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System Builder Marathon, August 2012: $2000 Performance PC

CPU, Cooler, And Memory

CPU: Intel Core i7-3930K

Most of our System Builder Marathon configurations reflect the back and forth arguments between two camps: more CPU and more GPU. Any time we shift our focus to one, the benchmarking dynamic changes. We hear the folks who want more than a mainstream Ivy Bridge-based chip in our highest-end machine. However, we also know that not all of our tests take advantage of more than four cores, limiting the utility we'll see in the performance results.

Read Customer Reviews of Intel's Core i7-3930K (opens in new tab)

On the other hand, the resolutions we're using to compare machines are too low to justify a massive graphics subsystem. We'd need a triple-screen setup to really tax the benefit of two or three GeForce GTX 670s, for example.

And so we're back with a six-core Hyper-Threaded Intel Core i7-3930K, a CPU that gives us most of the performance of the flagship Core i7-3960X, but at slightly more than half its cost.

Cooler: Scythe Mugen 3 Rev. B

As we got closer to the top of our budget, we realized that our first choice in a CPU cooler simply wouldn’t make it into this month’s build, nor would its award-winning competitor. Instead, we needed to find a solution for around $50 with similar cooling performance, noise be damned. Unfortunately, we hadn't yet reviewed anything with that combination of low cost and prowess.

Read Customer Reviews of Scythe's Mugen 3 Rev. B (opens in new tab)

This is where Newegg’s buyer reviews came in handy. Knowing what defines a good design, we compared all of the available sub-$60 coolers with the surface area needed to satisfy our demands. We then checked our forums, along with the forums of a couple overclocking communities. All of those considerations narrowed our search to two products, and Scythe’s part number SCMG-3100 was the one that fit our motherboard.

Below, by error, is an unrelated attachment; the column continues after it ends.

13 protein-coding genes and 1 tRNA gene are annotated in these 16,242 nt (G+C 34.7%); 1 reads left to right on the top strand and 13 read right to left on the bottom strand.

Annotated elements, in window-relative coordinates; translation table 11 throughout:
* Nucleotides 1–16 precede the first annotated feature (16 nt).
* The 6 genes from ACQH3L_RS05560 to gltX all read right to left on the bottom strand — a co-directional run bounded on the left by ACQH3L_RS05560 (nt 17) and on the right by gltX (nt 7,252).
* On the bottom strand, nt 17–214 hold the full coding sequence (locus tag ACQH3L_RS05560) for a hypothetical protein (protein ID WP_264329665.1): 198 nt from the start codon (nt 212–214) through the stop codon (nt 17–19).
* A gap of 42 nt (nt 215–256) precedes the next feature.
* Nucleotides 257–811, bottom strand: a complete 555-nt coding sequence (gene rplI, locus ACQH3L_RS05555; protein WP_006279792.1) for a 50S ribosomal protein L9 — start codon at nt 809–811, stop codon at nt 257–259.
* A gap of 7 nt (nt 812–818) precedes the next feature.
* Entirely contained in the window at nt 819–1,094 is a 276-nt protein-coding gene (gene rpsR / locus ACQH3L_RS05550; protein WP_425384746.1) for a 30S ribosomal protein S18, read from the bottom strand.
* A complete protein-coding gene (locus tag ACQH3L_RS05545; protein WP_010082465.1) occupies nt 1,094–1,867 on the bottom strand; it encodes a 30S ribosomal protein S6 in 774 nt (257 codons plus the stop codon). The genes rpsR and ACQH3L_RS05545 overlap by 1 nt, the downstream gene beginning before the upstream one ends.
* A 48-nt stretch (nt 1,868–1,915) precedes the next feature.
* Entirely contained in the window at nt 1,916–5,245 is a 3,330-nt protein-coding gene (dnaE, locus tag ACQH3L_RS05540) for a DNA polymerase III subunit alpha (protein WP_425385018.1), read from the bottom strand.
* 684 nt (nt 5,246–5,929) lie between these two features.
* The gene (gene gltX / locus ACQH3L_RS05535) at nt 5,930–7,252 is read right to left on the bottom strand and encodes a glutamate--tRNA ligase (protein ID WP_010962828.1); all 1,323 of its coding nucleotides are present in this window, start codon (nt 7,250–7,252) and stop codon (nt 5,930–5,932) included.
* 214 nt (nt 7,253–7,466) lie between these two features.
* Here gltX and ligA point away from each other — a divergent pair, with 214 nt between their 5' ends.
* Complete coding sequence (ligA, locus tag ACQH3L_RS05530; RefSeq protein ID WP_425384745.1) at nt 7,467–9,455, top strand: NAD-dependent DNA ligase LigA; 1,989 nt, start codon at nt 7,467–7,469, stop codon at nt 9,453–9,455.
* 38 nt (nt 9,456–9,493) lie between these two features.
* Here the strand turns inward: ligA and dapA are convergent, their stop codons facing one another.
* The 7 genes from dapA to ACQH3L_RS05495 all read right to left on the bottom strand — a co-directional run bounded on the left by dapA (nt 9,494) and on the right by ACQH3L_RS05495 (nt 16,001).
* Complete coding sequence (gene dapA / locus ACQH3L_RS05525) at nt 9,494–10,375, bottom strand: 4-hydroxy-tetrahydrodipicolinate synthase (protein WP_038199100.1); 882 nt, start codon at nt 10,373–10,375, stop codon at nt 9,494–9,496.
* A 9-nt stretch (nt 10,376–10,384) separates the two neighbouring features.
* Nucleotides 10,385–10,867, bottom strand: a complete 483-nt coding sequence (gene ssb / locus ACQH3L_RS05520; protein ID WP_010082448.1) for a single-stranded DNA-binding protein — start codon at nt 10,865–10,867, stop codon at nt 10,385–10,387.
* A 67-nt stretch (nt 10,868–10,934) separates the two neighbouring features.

Memory: G.Skill Ares DDR3-1600 CAS 8 16 GB

All of today's desktop processors have integrated memory controllers, and most builders know enough to pick their memory based on their CPU's specs. But what about picking memory based on a CPU cooler?

Read Customer Reviews of G.Skill's Ares DDR3-1600 16 GB Kit (opens in new tab)

We figured out a few quarters ago that G.Skill’s Ares kit uses the same modules as its award-winning Ripjaws series, so long as you compare parts with the same rating. The difference is in the heat spreader, and the Ares modules are short enough to fit underneath the fans of many oversized CPU coolers. Really, these modules run cool enough that they don’t usually need big heat spreaders.

G.Skill’s 16 GB part number F3-1600C8Q-16GAB looks just like its 8 GB counterpart, but has two more modules on the other side of its info card.

Thomas Soderstrom is a Senior Staff Editor at Tom's Hardware US. He tests and reviews cases, cooling, memory and motherboards.
  • Darkerson
    Interesting setup. I would have favored a way beefier single GPU or a nice dual GPU setup, but I mainly only game, and dont do a lot of encoding or whatnot.
  • The contest opens on August 20, 2012 9:00 PM PDT and closes on September 3, 2012 9:00 PM PDT.
    So... i notice now that it opens at August 20, not August 19 when the $500 SBM appeared. I submitted my entry at August 19 10:30 PM. So that means that i haven't entered into the sweepstakes, or did i? I am confused, cause only one entry can be accepted.
  • Nice quality build! Enough said!
  • trumpeter1994
    That has got to be one of the luckiest GTX 670s I've ever seen.
  • sarinaide
    Gigabyte G1 Assassin Z77
    120GB SSD
    500GB HDD
    2xGTX 670
    2x4GB DDR3 1866

    And still probably cheaper with obviously better performance.
  • Crashman
    sarinaidei5-3570k/i7-3770kGigabyte G1 Assassin Z77120GB SSD500GB HDD2xGTX 6702x4GB DDR3 1866And still probably cheaper with obviously better performance.Probably not, unless you're only testing games. But we should probably test that anyway. Does anyone else want to see it?
  • zander1983
    Ditch the BR Writer, get a BR combo drive and save yourself $60
  • Crashman
    zander1983Ditch the BR Writer, get a BR combo drive and save yourself $60Sorry, I don't see any combo drives for $30 so the savings would be much less than $60. Plus, you'd lose BD-RE backup capability, which can be handy.
  • sarinaide
    CrashmanProbably not, unless you're only testing games. But we should probably test that anyway. Does anyone else want to see it?
    It would be very interesting, the IvyBridge chips in productivity numbers hold quite well with the SB-E chips that is the only area which should be a contest.
  • crisan_tiberiu
    16GB ram pointless imo. 2 TB 5400rpm hdd? ...i rather get a 1 TB 7200 rpm hdd. i7 3970k ... i rather get the i7 3770k. From theese i would squeeze in a gtx 680.